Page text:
This book offers a new argument for the ancient claim that well-being as the highest prudential good — eudaimonia —consists of happiness in a virtuous life. The argument takes into account recent work on happiness, well-being, and virtue, and defends a neo-Aristotelian conception of virtue as an integrated intellectual-emotional disposition that is limited in both scope and stability. This conception of virtue is argued to be widely held and compatible
with social and cognitive psychology.
The main argument of the book is as follows: (i) the concept of well-being as the highest prudential good is internally coherent and widely held; (ii) well-being thus conceived requires an objectively worthwhile life; (iii) in turn, such a life requires autonomy and reality-orientation, i.e., a disposition to think for oneself, seek truth or understanding about important aspects of one's own life and human life in general, and act on this understanding when circumstances permit; (iv) to the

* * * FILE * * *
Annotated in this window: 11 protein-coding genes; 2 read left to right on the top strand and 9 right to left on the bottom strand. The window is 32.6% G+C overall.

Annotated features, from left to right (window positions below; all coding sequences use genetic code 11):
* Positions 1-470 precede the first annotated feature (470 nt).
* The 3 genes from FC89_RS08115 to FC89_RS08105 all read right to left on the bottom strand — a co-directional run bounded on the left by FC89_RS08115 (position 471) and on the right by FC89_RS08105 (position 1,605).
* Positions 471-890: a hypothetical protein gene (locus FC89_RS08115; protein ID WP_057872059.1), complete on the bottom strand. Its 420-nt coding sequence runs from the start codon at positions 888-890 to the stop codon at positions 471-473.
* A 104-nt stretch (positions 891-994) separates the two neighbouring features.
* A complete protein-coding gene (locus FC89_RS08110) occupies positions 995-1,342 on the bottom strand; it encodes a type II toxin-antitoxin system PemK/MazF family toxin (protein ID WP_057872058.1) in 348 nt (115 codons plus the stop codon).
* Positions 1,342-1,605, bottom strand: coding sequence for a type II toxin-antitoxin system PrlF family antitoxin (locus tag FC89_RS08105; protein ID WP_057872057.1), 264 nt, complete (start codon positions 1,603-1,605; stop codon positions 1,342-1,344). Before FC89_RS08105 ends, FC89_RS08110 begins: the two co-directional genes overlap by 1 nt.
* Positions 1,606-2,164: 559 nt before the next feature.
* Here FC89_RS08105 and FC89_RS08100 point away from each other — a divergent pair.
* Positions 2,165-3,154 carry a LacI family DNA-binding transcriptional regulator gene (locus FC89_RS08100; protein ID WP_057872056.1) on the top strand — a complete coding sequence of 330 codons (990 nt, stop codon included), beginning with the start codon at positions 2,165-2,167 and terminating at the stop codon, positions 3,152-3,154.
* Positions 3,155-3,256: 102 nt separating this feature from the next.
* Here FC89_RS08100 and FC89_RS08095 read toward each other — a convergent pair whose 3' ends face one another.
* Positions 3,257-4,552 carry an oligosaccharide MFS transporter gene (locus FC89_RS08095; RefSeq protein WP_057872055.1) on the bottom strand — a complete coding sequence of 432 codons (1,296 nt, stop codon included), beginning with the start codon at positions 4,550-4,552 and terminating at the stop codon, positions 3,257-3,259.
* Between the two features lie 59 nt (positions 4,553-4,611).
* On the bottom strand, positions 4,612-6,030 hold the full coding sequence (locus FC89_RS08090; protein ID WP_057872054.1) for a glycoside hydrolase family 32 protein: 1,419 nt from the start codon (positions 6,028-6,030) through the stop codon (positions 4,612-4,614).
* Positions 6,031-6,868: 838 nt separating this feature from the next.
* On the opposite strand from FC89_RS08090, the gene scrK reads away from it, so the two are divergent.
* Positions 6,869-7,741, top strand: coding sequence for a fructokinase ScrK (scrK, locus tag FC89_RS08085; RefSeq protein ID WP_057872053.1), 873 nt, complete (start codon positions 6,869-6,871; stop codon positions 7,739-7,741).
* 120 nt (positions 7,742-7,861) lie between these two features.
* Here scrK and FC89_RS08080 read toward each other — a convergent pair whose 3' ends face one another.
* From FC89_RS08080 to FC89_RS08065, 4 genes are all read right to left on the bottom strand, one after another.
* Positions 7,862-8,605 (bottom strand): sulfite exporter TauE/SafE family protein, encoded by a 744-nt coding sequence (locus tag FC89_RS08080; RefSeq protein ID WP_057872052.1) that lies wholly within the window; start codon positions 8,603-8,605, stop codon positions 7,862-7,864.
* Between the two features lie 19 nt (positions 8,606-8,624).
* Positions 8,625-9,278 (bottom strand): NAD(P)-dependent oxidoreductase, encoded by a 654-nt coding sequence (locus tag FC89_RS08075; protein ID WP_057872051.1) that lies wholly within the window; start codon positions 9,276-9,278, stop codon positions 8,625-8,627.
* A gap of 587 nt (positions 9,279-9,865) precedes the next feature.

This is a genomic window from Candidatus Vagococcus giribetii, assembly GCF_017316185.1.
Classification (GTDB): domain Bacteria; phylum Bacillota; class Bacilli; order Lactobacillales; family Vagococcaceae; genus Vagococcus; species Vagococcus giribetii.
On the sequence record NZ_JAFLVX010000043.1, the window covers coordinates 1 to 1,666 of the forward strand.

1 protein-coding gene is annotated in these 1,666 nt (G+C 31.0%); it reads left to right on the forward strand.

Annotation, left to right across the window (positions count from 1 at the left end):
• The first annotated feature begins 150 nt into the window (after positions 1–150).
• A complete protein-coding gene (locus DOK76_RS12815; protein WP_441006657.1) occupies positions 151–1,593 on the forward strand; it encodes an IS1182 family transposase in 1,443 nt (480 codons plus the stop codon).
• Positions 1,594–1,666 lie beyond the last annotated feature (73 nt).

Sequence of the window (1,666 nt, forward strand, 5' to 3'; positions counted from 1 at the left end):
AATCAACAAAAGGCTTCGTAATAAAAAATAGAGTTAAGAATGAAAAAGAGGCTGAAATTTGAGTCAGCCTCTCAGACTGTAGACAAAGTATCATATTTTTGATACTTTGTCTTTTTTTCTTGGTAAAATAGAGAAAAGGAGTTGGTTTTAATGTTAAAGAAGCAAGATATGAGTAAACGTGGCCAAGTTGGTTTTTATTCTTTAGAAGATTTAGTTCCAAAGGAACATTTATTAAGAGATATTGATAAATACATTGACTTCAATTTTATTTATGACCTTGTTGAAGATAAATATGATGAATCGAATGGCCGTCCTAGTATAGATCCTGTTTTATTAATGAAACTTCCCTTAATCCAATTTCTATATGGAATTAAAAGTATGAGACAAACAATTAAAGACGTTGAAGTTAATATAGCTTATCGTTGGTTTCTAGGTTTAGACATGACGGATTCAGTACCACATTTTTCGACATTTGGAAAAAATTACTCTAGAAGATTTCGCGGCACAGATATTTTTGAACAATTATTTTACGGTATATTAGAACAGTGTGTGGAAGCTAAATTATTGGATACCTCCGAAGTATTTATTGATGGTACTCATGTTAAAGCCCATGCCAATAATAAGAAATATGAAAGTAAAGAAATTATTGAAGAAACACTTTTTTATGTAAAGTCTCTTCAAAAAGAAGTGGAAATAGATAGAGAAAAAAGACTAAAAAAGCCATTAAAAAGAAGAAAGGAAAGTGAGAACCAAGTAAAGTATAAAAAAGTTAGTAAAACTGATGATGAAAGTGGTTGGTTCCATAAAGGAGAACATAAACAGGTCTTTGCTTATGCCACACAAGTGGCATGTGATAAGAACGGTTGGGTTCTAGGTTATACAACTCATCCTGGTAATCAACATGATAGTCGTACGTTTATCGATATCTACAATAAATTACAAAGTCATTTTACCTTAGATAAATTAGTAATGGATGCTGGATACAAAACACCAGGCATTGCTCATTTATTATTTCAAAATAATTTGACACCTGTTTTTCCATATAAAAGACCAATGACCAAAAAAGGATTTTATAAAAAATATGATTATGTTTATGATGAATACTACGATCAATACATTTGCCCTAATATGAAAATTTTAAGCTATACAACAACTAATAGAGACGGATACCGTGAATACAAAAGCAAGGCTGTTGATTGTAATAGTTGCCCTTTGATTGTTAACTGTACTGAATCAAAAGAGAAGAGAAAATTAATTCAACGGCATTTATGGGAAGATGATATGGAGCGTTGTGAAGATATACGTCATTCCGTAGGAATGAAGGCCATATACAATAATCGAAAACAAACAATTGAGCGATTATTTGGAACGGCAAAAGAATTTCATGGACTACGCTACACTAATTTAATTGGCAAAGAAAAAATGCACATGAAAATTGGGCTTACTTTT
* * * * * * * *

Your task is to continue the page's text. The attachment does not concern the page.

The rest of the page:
extent that someone is successful in achieving understanding and acting on it, she is realistic, and to the extent that she is realistic, she is virtuous; (v) hence, well-being as the highest prudential good requires virtue. But complete virtue is impossible for both psychological and epistemic reasons,
and this is one reason why complete well-being is impossible.